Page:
To survive these local TV channels which can be found on Freeview channel 8 in England and Northern Ireland, and on channel 23 in Scotland and Wales, will need to offer comprehensive hyper-local news, whilst also providing entertainment not available on other channels whether that be original or archival content.
One early casualty has been City TV in Birmingham which went into administration without broadcasting any programmes. Ofcom have agreed to transfer the licence to Kaleidoscope TV on the understanding that they launch by 28th February and that they provide 41 hours of new local programmes each week. This venture sounds very encouraging as it’s backed by former ATV presenter Mike Prince and Chris Perry who runs a highly respected voluntary organisation preserving and researching vintage television. Many viewers are hopeful that programmes from the rich ATV archive will now feature in the new channels broadcast schedule.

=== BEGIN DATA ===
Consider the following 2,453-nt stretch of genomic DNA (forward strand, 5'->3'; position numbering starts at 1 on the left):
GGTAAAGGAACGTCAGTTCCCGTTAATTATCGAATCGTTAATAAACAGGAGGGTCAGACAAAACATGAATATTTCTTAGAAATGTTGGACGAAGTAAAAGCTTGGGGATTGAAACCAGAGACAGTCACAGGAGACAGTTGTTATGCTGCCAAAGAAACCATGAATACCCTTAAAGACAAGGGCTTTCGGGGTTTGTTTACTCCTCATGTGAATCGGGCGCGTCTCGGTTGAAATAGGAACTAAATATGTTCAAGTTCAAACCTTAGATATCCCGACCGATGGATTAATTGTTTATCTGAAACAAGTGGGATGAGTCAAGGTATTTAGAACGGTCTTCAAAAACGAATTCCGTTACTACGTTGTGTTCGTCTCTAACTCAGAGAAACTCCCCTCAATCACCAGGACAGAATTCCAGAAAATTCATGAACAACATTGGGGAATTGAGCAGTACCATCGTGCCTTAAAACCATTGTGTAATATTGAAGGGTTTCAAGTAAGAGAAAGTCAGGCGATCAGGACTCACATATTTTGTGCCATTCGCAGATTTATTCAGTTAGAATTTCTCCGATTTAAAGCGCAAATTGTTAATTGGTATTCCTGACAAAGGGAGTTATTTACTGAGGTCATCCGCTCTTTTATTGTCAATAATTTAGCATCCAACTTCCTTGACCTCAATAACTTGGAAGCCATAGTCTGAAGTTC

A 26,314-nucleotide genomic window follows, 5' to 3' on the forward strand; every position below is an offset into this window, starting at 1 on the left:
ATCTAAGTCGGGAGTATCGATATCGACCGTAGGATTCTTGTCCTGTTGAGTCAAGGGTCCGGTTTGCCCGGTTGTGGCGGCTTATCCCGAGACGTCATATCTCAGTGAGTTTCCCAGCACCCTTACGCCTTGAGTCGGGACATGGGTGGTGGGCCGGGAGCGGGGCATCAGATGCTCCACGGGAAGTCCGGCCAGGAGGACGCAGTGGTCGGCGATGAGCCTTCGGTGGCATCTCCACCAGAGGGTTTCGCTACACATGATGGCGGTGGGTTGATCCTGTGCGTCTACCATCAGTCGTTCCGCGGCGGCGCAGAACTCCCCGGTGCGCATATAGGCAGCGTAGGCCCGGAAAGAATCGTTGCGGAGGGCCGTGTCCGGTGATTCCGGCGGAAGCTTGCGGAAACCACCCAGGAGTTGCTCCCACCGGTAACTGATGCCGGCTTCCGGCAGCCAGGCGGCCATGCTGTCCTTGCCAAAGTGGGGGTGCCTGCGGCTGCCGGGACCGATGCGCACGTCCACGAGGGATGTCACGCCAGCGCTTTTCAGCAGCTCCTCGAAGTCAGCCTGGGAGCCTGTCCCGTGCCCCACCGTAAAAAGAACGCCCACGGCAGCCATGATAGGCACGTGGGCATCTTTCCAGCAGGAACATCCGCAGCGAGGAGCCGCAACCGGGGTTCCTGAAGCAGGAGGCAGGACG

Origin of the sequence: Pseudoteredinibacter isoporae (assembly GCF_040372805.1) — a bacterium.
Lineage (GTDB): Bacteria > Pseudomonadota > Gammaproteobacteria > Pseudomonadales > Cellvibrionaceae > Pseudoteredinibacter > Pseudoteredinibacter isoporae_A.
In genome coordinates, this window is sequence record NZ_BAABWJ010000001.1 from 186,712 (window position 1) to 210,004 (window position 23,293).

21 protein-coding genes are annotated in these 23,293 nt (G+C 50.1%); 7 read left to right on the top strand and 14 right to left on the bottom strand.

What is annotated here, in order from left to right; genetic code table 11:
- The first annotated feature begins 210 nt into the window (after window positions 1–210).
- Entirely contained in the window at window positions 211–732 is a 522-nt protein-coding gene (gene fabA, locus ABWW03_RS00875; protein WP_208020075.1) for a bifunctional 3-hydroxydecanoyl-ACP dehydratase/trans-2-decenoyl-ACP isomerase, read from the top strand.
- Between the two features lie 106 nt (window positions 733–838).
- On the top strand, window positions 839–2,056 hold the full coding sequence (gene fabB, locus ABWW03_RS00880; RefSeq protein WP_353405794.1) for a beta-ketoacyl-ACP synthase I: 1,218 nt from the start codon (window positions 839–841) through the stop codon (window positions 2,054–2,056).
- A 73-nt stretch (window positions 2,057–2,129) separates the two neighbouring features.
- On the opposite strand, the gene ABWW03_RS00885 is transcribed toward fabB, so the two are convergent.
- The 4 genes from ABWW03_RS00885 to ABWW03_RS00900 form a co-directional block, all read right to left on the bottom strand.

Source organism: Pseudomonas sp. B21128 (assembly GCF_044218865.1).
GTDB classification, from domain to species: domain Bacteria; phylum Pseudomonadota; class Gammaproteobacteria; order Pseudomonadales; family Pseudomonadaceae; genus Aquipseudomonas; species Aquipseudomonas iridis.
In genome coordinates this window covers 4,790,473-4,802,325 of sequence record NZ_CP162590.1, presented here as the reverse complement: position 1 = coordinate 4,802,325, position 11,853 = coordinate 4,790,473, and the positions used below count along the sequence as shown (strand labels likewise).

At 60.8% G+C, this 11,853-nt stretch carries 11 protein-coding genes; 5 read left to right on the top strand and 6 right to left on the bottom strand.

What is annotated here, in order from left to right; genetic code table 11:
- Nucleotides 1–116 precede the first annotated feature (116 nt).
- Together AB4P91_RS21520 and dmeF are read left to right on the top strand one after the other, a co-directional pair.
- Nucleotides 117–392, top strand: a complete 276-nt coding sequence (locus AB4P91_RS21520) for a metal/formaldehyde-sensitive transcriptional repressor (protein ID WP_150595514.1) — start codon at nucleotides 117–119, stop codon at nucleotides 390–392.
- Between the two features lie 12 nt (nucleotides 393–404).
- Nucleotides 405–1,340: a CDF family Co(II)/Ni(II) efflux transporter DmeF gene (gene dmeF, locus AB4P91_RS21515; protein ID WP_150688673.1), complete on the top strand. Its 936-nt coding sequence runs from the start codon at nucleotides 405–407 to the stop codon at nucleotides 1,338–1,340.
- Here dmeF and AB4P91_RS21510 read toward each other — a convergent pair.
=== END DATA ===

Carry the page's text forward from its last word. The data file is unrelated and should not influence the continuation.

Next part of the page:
I was recently invited into the studios of That’s Solent who have been awarded the licence to broadcast to Portsmouth, Southampton and the surrounding areas.
I was extremely impressed with the state of the art studio facilities at Highbury College in Cosham, with the high quality local news service and with the professional standard of both the presenters and the crew. The channels commitment to train new talent is also something which has been long overdue in this country, getting into the television industry has never been easy and now newcomers have the chance to learn their craft in a real live broadcast environment.